My Dad (left) and Uncle John

The Meaning of Christmas

Chris Whitehead
4 min readNov 10, 2019


My Uncle John had the unlikeliest of career trajectories. Originally a bus conductor in Rotherham, he won a Trades Union scholarship to Ruskin College, Oxford, became a renowned expert on the Bronte sisters and their writing, and finished up headmaster of a public school.

He and my dad fell out long before I was born — over a fiver that my dad had lent John — and didn’t speak for 40 years. Then one day, when my dad was in his seventies, a letter from John dropped on his mat. It was this beautifully written evocation of their childhood. As I read it I imagine him painstakingly bashing it out on his old manual typewriter. I don’t know the precise date in December when it was written, as he typed a “£” symbol instead of the date.

“Dear Sam

Here we are at Christmas again, where does the time go? If anyone should know about Christmas we should. What times we had, what feasting we had, what toys, what fun. How our Mum and Dad managed it I shall never understand, though of course they went without themselves. Always I wanted a Noah’s Ark and every year I got my Noah’s Ark with animals. One year it was wooden folding animals, how I loved those wooden animals. Long after the Ark disappeared I kept the animals in the drawer under the cupboard on the right hand side of the fireplace. The old boiling copper was on the left. Another year I had cast iron animals and on yet another year I had celluloid animals, which were lifelike models but dented and punctured easily. Perhaps best of all was the lovely clockwork Hornby train set. You always wanted a trolley or wheels to make a trolley. One year you got your wish and it was a slatted trolley with a steering bar with ropes attached to the bar. For many years we had a large framed photograph on the wall of a curly light haired boy on a trolley. That’s our Sam.

The lads who came wassailing from Dalton Brook. The snow and Lijah sliding in the street with the kids, half drunk and every time he hit Pashley’s wall at the end of the slide the wall shook and threatened to collapse. Me going to Sunday school and coming home with a bible for a prize on the last Sunday of the year, mad because it was only second prize for attendance and vowing never to go again. That was 1923, I have the bible yet and it says I got 97 marks and I said it was a swizz and a cheat.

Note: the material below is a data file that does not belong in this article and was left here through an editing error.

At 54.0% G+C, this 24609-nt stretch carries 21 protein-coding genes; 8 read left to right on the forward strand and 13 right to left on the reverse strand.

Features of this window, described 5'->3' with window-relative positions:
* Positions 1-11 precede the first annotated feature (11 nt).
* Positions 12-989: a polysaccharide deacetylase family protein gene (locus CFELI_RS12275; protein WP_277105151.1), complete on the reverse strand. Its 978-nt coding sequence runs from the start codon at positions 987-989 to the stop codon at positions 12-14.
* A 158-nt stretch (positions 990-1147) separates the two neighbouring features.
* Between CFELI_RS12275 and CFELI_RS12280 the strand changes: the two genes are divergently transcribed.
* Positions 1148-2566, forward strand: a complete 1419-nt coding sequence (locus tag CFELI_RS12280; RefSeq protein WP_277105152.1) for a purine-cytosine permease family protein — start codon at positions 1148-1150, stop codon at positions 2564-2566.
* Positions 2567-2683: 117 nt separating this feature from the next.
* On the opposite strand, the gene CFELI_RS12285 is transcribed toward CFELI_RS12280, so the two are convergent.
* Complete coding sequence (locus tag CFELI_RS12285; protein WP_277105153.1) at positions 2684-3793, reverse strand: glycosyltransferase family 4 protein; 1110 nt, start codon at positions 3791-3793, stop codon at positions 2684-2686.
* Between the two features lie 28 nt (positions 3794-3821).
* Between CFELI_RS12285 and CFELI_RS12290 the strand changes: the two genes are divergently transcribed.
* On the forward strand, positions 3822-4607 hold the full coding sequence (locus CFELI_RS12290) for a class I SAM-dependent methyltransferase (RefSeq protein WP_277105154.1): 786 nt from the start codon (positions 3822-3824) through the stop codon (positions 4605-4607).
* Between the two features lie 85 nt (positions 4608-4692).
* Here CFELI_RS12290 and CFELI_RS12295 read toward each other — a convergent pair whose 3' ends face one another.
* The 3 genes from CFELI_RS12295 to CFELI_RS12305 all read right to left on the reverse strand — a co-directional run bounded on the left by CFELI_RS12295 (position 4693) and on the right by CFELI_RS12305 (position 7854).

My mother roasting the turkey and John Gaunt having Haslett for his breakfast by his own request, roasted in the oven. Our Dick mending the bike in the shed across the yard and me shivering with cold while he kept telling me to hold the candle still and all I wanted was to go back to the fire and my share of the mince pies. Then one year you found the toys before Christmas on top wardrobe (sic) and said, “I told you there wasn’t any Father Christmas” but I went on believing in Father Christmas and still do.

That is the difference between us, you were practical and a realist and I was a dreamer and lived all my life half asleep. Now we are nearly at the end of the line and the doers and dreamers all end up the same way. As our Mam said, “we all come to our cake and milk.” However vainglorious our hopes or dreams it comes to cake and milk and early to bed. Well I often get tired now and I don’t mind. We had good times us two. I’m glad I had Christmas with real holly, a real tree, with Noah’s Ark and Trolleys and Trains; because now they want computers for Christmas.

We shall never slip out for another run on the bike with me or our Kath on the pillion, that adventure, that excitement has gone for good. But we had the world in our time, I do not envy the kids their next seventy years in a world I do not like. Some of the magic is gone because we are no longer young but it’s more than that. I shall spend this Christmas with some of my grandchildren. With four children, eight grandchildren and two great grandchildren Christmas is a busy time but I shall raise a glass to toast my younger brother, who is closer to me than my own skin. God bless thee lad, tha’s a reight good ‘un.

Your ever loving brother


The letter must have spoken to my dad because very soon after he had received the letter I found myself driving him to Moelfre on Anglesey, where my uncle lived in retirement.

I watched with a mixture of wry amusement and open-mouthed astonishment as they embraced, and for the next two years, before my dad died, you would have thought they had never had a cross word.

If Christmas means anything, surely it is reconciliation. Man to God, man to man, brother to brother. Whether your cake and milk is imminent, or far off, there is no better time for making up with someone you love.



Chris Whitehead

Coach, podcaster, writer, and speaker, author of the book Compassionate Leadership